A Texas man who was wrongfully convicted of murder and spent more than a decade on death row says he is entitled to compensation under the Texas Wrongful Imprisonment Act. But the state comptroller’s office, which oversees the payment of compensation, says that because he is not a free man — he is serving four life sentences for sexually assaulting four children — he does not qualify.
On Wednesday at the Supreme Court of Texas, lawyers for Michael Blair, who spent 14 years on death row, and attorneys with the comptroller's office argued over whether Blair is entitled to more than $1 million dollars. Blair was declared innocent of capital murder in 2008 and removed from death row to a general population prison. He is currently serving four life sentences on sexual assault charges, the molestation of four children to which he confessed only after going to prison for the false capital murder conviction.
Blair was exonerated of the 1993 murder of 7-year-old Ashley Estell in Houston. Blair had been previously convicted of a sexual offense against a child, and then-Governor George W. Bush responded to Estell's murder and Blair's conviction by signing a group of laws — dubbed "Ashley's Laws" — that expanded punishment and registration requirements for sex offenders.
Less than a year after Blair’s exoneration, the Texas Legislature passed the Tim Cole Act (HB 1736), officially the Texas Wrongful Imprisonment Act, which increased compensation for exonerees to $80,000 per year and added lifetime annuity payments and educational benefits. Since 1992, Texas has paid more than $42 million to compensate 74 innocent men and women who collectively spent more than 700 years behind bars. Blair would be entitled to more than $1 million.
Since the bill was passed, several exonerees have undertaken lengthy legal battles with the Comptroller’s Office, which oversees the payment of compensation. Last year, three exonerated men fought a decision that rendered them ineligible for full compensation because they had been on parole at the time of their wrongful imprisonment. The judges who reversed that decision noted in their ruling that the men would not have broken parole if they had not been wrongfully convicted.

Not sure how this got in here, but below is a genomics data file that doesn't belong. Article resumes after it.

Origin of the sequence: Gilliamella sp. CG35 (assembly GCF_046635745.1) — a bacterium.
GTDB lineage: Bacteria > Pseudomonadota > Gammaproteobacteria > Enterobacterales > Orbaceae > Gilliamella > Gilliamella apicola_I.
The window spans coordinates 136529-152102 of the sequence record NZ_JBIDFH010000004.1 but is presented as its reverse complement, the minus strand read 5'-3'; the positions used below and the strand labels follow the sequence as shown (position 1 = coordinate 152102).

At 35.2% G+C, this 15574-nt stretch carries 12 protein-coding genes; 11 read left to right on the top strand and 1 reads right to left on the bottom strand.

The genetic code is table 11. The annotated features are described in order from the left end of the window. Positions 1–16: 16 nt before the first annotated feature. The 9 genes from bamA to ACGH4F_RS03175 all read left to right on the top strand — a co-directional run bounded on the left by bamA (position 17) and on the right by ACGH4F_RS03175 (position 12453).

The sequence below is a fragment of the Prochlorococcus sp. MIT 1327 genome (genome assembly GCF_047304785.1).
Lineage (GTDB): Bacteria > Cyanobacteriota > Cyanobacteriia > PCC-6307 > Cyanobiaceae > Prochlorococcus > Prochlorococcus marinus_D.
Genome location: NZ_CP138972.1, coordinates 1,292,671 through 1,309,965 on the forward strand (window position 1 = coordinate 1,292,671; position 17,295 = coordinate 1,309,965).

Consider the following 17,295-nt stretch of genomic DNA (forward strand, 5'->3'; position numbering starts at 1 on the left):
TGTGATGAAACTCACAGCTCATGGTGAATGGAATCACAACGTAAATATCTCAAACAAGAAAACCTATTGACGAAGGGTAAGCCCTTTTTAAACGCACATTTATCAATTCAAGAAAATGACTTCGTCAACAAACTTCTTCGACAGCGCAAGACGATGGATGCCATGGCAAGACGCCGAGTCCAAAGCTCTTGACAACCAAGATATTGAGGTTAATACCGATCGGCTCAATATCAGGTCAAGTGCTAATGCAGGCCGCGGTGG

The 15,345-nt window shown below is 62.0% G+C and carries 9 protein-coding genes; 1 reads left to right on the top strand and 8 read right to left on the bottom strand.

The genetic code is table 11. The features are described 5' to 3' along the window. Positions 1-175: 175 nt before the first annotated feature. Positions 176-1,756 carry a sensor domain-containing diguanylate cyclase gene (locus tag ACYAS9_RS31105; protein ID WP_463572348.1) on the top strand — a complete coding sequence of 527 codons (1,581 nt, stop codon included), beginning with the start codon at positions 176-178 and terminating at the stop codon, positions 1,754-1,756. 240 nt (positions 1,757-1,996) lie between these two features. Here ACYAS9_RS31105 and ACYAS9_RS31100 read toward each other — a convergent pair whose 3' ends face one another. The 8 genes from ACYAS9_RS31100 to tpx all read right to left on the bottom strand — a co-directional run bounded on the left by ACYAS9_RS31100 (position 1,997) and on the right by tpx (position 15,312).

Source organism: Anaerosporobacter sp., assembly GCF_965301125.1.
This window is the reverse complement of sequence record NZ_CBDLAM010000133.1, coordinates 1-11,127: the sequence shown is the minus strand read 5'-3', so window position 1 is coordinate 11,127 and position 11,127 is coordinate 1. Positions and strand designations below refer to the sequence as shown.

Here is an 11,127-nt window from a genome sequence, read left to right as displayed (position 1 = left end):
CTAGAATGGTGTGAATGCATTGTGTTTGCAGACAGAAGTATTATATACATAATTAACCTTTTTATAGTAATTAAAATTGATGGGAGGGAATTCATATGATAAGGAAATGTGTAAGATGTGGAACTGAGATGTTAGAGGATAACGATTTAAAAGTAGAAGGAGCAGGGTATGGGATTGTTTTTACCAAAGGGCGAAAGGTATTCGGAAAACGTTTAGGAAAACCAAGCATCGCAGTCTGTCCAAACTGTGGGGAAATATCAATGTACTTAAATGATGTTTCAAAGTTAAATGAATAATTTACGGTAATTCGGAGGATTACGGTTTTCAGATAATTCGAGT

But Blair’s case is different. In 2003, while in prison for murder, he wrote letters of apology to four children he had molested. Collin County officials investigated his claims and charged him with four counts of child molestation. He pleaded guilty and received four life sentences. The comptroller denied his application for compensation because Blair was “not a free man."
Blair said that the rulings in favor of defendants who were on parole should apply to him as well, since his crimes would not have been discovered had he not been wrongfully imprisoned. His attorney, Roy Greenwood, said the investigations that led to the child molestation convictions would not have been investigated if he had been in the free world, because it is unclear whether Blair would have written apology letters. “Had he not been on death row,” Greenwood told the Justices, “none of this would have happened.”
In court Wednesday, Assistant Solicitor General Philip Lionberger told the judges that “the Legislature wants law-abiding citizens to receive this money.” He said the bill expressly mentions “re-entry and reintegration,” which suggests that lawmakers had not accounted for cases like Blair's.
“I don’t the think the Legislature envisioned this kind of claim being made,” Lionberger said. “I don’t think it occurred to them to spell this out.”
In the state's brief to the court, Lionberger wrote, “Blair cannot hide from the ugly truth that he is a self-confessed, repeat child molester.”
Blair’s attorneys have said that, “to allow the Comptroller to engage in such 'character' analysis of claimants would defeat the legislative purpose of awarding compensation to atone for the injustice of a person's spending years in prison.”
Lionberger told the judges that “Blair is taking literalism too literally,” when it comes to the bill, and that if his demands for money are met it could lead to “absurd results,” including disciplinary problems in prison over Blair having so much money in his commissary, or trust fund, account. Texas Department of Criminal Justice spokesman Jason Clark said there is no limit on the amount of money an inmate can have in their commissary account, though they can only spend $100 per month.
Greenwood, who has represented more than 65 death row defendants, was one of the first to pursue DNA testing for cases on appeal.
If Blair receives the compensation, he will either be able to put the money into his prison account, or give it to his three sisters and brother. “He was attempting to support them when all this happened,” Greenwood said, noting that if a wrongfully convicted inmate has died, his family is still entitled to the money. Tim Cole, for whom the act was named, died of an asthma attack in prison in 1999, and his family members have received compensation.
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